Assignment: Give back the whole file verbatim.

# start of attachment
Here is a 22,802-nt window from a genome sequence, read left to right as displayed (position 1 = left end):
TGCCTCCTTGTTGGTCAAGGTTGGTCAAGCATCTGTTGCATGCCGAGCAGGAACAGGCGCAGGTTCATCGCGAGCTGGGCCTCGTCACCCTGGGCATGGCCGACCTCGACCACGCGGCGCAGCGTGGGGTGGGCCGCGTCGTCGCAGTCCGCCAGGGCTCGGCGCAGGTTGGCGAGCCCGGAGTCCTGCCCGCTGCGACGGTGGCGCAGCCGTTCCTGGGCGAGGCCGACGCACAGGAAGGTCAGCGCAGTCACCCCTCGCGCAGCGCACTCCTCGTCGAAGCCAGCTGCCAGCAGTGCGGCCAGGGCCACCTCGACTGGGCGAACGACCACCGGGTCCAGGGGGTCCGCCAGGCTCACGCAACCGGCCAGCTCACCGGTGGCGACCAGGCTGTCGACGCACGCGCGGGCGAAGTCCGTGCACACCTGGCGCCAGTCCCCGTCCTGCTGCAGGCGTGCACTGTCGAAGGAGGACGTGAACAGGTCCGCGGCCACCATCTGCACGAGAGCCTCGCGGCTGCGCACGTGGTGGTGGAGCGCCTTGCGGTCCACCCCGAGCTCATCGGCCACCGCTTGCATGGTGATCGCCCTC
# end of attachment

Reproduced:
Here is a 22,802-nt window from a genome sequence, read left to right as displayed (position 1 = left end):
TGCCTCCTTGTTGGTCAAGGTTGGTCAAGCATCTGTTGCATGCCGAGCAGGAACAGGCGCAGGTTCATCGCGAGCTGGGCCTCGTCACCCTGGGCATGGCCGACCTCGACCACGCGGCGCAGCGTGGGGTGGGCCGCGTCGTCGCAGTCCGCCAGGGCTCGGCGCAGGTTGGCGAGCCCGGAGTCCTGCCCGCTGCGACGGTGGCGCAGCCGTTCCTGGGCGAGGCCGACGCACAGGAAGGTCAGCGCAGTCACCCCTCGCGCAGCGCACTCCTCGTCGAAGCCAGCTGCCAGCAGTGCGGCCAGGGCCACCTCGACTGGGCGAACGACCACCGGGTCCAGGGGGTCCGCCAGGCTCACGCAACCGGCCAGCTCACCGGTGGCGACCAGGCTGTCGACGCACGCGCGGGCGAAGTCCGTGCACACCTGGCGCCAGTCCCCGTCCTGCTGCAGGCGTGCACTGTCGAAGGAGGACGTGAACAGGTCCGCGGCCACCATCTGCACGAGAGCCTCGCGGCTGCGCACGTGGTGGTGGAGCGCCTTGCGGTCCACCCCGAGCTCATCGGCCACCGCTTGCATGGTGATCGCCCTC